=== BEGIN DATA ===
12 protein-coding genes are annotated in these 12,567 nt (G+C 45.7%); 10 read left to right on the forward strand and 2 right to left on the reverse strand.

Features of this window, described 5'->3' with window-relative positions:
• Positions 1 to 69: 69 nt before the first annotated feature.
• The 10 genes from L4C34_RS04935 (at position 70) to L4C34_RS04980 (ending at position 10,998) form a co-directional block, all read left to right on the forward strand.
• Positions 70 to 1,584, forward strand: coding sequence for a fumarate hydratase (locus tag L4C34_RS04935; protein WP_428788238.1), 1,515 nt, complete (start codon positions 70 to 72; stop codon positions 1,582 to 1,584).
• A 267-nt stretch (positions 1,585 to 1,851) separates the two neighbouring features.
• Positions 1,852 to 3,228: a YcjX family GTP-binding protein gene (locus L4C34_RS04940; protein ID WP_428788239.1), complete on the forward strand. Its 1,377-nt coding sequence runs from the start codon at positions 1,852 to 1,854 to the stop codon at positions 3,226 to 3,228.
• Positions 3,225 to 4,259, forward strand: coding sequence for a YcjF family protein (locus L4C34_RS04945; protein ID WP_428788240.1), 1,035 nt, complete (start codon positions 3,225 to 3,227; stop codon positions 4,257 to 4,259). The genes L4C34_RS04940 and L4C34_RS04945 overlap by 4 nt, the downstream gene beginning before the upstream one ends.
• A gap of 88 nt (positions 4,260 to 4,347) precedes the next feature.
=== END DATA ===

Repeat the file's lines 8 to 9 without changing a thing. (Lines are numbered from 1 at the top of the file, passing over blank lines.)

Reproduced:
• Positions 3,225 to 4,259, forward strand: coding sequence for a YcjF family protein (locus L4C34_RS04945; protein ID WP_428788240.1), 1,035 nt, complete (start codon positions 3,225 to 3,227; stop codon positions 4,257 to 4,259). The genes L4C34_RS04940 and L4C34_RS04945 overlap by 4 nt, the downstream gene beginning before the upstream one ends.
• A gap of 88 nt (positions 4,260 to 4,347) precedes the next feature.